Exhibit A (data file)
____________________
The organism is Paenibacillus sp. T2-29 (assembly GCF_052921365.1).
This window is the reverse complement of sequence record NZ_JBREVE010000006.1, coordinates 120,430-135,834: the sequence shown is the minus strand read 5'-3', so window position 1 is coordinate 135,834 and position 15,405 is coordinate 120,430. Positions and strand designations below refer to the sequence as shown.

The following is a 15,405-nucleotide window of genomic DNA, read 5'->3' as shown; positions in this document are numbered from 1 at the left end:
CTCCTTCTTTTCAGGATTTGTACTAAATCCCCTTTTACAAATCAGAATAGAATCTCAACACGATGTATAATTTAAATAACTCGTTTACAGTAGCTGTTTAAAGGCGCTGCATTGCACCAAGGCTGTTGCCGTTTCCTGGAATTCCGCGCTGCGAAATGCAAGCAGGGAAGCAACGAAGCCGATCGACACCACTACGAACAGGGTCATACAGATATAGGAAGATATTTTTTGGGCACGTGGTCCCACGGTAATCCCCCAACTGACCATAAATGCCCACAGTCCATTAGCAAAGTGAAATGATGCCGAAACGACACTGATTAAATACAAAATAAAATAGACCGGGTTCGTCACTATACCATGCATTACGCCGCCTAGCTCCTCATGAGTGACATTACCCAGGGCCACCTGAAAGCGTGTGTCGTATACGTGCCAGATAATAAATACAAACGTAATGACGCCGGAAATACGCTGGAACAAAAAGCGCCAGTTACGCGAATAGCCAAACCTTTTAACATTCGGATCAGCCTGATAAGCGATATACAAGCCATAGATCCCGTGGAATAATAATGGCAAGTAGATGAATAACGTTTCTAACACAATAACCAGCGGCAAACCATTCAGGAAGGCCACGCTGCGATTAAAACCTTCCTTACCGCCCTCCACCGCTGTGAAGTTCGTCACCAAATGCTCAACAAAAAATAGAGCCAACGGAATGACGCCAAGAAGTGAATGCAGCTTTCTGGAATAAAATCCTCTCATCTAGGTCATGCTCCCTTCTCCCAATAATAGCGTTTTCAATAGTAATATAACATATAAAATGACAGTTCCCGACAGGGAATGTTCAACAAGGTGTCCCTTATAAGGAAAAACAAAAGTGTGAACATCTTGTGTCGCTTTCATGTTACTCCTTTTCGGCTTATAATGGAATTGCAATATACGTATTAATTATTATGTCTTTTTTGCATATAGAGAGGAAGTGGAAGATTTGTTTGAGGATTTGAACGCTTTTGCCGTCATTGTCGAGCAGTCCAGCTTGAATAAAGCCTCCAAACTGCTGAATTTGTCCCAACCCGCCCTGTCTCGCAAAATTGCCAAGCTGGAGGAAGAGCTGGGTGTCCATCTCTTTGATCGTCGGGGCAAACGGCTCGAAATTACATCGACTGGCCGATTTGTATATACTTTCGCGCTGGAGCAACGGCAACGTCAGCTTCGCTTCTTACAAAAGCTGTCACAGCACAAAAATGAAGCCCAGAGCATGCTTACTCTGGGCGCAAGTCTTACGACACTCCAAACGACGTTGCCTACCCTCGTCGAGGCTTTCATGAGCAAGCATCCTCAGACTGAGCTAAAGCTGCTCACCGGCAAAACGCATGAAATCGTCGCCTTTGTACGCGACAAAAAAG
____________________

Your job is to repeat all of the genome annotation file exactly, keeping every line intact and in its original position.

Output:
The organism is Paenibacillus sp. T2-29 (assembly GCF_052921365.1).
This window is the reverse complement of sequence record NZ_JBREVE010000006.1, coordinates 120,430-135,834: the sequence shown is the minus strand read 5'-3', so window position 1 is coordinate 135,834 and position 15,405 is coordinate 120,430. Positions and strand designations below refer to the sequence as shown.

The following is a 15,405-nucleotide window of genomic DNA, read 5'->3' as shown; positions in this document are numbered from 1 at the left end:
CTCCTTCTTTTCAGGATTTGTACTAAATCCCCTTTTACAAATCAGAATAGAATCTCAACACGATGTATAATTTAAATAACTCGTTTACAGTAGCTGTTTAAAGGCGCTGCATTGCACCAAGGCTGTTGCCGTTTCCTGGAATTCCGCGCTGCGAAATGCAAGCAGGGAAGCAACGAAGCCGATCGACACCACTACGAACAGGGTCATACAGATATAGGAAGATATTTTTTGGGCACGTGGTCCCACGGTAATCCCCCAACTGACCATAAATGCCCACAGTCCATTAGCAAAGTGAAATGATGCCGAAACGACACTGATTAAATACAAAATAAAATAGACCGGGTTCGTCACTATACCATGCATTACGCCGCCTAGCTCCTCATGAGTGACATTACCCAGGGCCACCTGAAAGCGTGTGTCGTATACGTGCCAGATAATAAATACAAACGTAATGACGCCGGAAATACGCTGGAACAAAAAGCGCCAGTTACGCGAATAGCCAAACCTTTTAACATTCGGATCAGCCTGATAAGCGATATACAAGCCATAGATCCCGTGGAATAATAATGGCAAGTAGATGAATAACGTTTCTAACACAATAACCAGCGGCAAACCATTCAGGAAGGCCACGCTGCGATTAAAACCTTCCTTACCGCCCTCCACCGCTGTGAAGTTCGTCACCAAATGCTCAACAAAAAATAGAGCCAACGGAATGACGCCAAGAAGTGAATGCAGCTTTCTGGAATAAAATCCTCTCATCTAGGTCATGCTCCCTTCTCCCAATAATAGCGTTTTCAATAGTAATATAACATATAAAATGACAGTTCCCGACAGGGAATGTTCAACAAGGTGTCCCTTATAAGGAAAAACAAAAGTGTGAACATCTTGTGTCGCTTTCATGTTACTCCTTTTCGGCTTATAATGGAATTGCAATATACGTATTAATTATTATGTCTTTTTTGCATATAGAGAGGAAGTGGAAGATTTGTTTGAGGATTTGAACGCTTTTGCCGTCATTGTCGAGCAGTCCAGCTTGAATAAAGCCTCCAAACTGCTGAATTTGTCCCAACCCGCCCTGTCTCGCAAAATTGCCAAGCTGGAGGAAGAGCTGGGTGTCCATCTCTTTGATCGTCGGGGCAAACGGCTCGAAATTACATCGACTGGCCGATTTGTATATACTTTCGCGCTGGAGCAACGGCAACGTCAGCTTCGCTTCTTACAAAAGCTGTCACAGCACAAAAATGAAGCCCAGAGCATGCTTACTCTGGGCGCAAGTCTTACGACACTCCAAACGACGTTGCCTACCCTCGTCGAGGCTTTCATGAGCAAGCATCCTCAGACTGAGCTAAAGCTGCTCACCGGCAAAACGCATGAAATCGTCGCCTTTGTACGCGACAAAAAAG